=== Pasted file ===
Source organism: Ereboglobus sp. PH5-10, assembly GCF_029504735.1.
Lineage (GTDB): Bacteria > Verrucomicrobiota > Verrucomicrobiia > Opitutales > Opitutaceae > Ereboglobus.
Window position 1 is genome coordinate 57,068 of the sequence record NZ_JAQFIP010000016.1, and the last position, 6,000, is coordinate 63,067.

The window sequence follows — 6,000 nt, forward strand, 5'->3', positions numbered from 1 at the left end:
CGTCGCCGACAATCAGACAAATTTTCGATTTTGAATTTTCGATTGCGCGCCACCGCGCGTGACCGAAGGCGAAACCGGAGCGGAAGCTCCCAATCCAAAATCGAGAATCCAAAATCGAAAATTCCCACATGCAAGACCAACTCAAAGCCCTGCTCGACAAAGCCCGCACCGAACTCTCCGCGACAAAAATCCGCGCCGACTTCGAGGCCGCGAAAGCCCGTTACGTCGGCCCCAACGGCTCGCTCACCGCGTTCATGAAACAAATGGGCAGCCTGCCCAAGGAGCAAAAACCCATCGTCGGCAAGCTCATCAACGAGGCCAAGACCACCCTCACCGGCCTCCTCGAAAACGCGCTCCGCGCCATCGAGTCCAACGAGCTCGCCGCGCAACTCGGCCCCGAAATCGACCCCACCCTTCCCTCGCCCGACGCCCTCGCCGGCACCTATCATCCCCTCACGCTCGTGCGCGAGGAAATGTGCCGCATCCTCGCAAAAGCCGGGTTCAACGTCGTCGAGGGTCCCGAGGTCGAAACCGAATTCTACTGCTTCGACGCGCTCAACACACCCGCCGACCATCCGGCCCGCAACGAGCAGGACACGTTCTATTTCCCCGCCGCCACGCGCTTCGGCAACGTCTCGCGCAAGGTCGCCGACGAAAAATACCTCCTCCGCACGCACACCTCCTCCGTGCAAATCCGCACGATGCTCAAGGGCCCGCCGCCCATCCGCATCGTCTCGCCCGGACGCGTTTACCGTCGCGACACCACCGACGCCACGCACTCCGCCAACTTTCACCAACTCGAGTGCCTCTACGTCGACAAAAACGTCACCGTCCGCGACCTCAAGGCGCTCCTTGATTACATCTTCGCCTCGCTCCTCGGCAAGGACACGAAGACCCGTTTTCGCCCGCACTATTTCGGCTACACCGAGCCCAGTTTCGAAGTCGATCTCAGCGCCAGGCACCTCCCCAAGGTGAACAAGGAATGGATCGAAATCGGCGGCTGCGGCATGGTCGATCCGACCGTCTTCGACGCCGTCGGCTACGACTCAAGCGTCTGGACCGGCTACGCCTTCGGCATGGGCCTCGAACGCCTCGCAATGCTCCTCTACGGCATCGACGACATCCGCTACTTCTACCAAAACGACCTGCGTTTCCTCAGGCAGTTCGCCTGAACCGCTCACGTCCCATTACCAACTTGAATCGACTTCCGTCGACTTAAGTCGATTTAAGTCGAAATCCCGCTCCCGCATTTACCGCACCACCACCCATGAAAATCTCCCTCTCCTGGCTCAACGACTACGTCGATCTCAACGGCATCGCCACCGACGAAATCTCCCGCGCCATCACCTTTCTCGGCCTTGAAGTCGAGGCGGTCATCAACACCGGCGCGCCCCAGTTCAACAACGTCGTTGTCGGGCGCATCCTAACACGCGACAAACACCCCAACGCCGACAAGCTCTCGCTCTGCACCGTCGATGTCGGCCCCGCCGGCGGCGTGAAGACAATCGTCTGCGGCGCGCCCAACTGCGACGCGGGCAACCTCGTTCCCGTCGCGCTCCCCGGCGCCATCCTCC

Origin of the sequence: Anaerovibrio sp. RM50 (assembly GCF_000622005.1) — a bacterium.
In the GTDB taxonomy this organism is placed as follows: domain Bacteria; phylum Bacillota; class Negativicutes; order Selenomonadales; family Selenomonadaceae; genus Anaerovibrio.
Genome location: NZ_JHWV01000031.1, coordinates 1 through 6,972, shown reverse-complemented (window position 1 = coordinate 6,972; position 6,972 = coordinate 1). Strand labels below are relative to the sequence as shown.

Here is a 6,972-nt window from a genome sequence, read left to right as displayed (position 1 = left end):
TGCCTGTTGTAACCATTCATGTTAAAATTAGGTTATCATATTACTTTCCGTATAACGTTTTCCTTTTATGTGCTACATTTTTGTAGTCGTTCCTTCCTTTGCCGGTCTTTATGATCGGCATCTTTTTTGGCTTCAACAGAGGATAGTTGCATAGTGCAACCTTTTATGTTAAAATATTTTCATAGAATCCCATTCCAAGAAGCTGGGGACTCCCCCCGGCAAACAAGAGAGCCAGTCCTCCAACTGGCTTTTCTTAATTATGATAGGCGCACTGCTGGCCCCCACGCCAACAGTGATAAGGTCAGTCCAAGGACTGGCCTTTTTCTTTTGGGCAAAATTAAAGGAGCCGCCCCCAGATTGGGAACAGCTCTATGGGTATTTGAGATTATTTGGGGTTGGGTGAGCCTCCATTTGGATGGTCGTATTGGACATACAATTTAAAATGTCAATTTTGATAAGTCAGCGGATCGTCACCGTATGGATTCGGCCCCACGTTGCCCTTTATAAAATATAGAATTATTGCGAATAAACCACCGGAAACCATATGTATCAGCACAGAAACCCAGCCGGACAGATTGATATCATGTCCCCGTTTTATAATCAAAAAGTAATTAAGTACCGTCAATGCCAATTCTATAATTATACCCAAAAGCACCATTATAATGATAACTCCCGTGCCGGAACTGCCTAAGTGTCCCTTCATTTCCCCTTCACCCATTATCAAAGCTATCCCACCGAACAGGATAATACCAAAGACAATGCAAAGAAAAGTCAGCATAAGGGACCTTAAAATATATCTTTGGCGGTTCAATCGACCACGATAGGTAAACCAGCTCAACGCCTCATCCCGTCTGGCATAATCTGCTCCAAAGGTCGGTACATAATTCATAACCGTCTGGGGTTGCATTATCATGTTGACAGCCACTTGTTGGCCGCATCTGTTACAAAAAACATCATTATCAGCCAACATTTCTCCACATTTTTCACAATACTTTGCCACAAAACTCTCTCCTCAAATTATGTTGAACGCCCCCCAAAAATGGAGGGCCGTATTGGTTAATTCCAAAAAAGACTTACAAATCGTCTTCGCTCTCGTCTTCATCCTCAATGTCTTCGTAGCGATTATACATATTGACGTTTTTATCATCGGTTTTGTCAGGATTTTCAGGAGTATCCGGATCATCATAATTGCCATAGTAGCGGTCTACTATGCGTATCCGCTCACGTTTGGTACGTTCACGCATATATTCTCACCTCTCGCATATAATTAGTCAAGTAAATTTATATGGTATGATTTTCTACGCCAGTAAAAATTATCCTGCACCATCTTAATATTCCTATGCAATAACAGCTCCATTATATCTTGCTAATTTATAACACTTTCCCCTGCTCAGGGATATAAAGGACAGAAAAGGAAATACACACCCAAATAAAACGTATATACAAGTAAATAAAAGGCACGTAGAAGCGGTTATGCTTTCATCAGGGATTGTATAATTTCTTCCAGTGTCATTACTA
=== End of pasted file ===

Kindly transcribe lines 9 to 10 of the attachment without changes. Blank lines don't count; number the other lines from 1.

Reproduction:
Here is a 6,972-nt window from a genome sequence, read left to right as displayed (position 1 = left end):
TGCCTGTTGTAACCATTCATGTTAAAATTAGGTTATCATATTACTTTCCGTATAACGTTTTCCTTTTATGTGCTACATTTTTGTAGTCGTTCCTTCCTTTGCCGGTCTTTATGATCGGCATCTTTTTTGGCTTCAACAGAGGATAGTTGCATAGTGCAACCTTTTATGTTAAAATATTTTCATAGAATCCCATTCCAAGAAGCTGGGGACTCCCCCCGGCAAACAAGAGAGCCAGTCCTCCAACTGGCTTTTCTTAATTATGATAGGCGCACTGCTGGCCCCCACGCCAACAGTGATAAGGTCAGTCCAAGGACTGGCCTTTTTCTTTTGGGCAAAATTAAAGGAGCCGCCCCCAGATTGGGAACAGCTCTATGGGTATTTGAGATTATTTGGGGTTGGGTGAGCCTCCATTTGGATGGTCGTATTGGACATACAATTTAAAATGTCAATTTTGATAAGTCAGCGGATCGTCACCGTATGGATTCGGCCCCACGTTGCCCTTTATAAAATATAGAATTATTGCGAATAAACCACCGGAAACCATATGTATCAGCACAGAAACCCAGCCGGACAGATTGATATCATGTCCCCGTTTTATAATCAAAAAGTAATTAAGTACCGTCAATGCCAATTCTATAATTATACCCAAAAGCACCATTATAATGATAACTCCCGTGCCGGAACTGCCTAAGTGTCCCTTCATTTCCCCTTCACCCATTATCAAAGCTATCCCACCGAACAGGATAATACCAAAGACAATGCAAAGAAAAGTCAGCATAAGGGACCTTAAAATATATCTTTGGCGGTTCAATCGACCACGATAGGTAAACCAGCTCAACGCCTCATCCCGTCTGGCATAATCTGCTCCAAAGGTCGGTACATAATTCATAACCGTCTGGGGTTGCATTATCATGTTGACAGCCACTTGTTGGCCGCATCTGTTACAAAAAACATCATTATCAGCCAACATTTCTCCACATTTTTCACAATACTTTGCCACAAAACTCTCTCCTCAAATTATGTTGAACGCCCCCCAAAAATGGAGGGCCGTATTGGTTAATTCCAAAAAAGACTTACAAATCGTCTTCGCTCTCGTCTTCATCCTCAATGTCTTCGTAGCGATTATACATATTGACGTTTTTATCATCGGTTTTGTCAGGATTTTCAGGAGTATCCGGATCATCATAATTGCCATAGTAGCGGTCTACTATGCGTATCCGCTCACGTTTGGTACGTTCACGCATATATTCTCACCTCTCGCATATAATTAGTCAAGTAAATTTATATGGTATGATTTTCTACGCCAGTAAAAATTATCCTGCACCATCTTAATATTCCTATGCAATAACAGCTCCATTATATCTTGCTAATTTATAACACTTTCCCCTGCTCAGGGATATAAAGGACAGAAAAGGAAATACACACCCAAATAAAACGTATATACAAGTAAATAAAAGGCACGTAGAAGCGGTTATGCTTTCATCAGGGATTGTATAATTTCTTCCAGTGTCATTACTA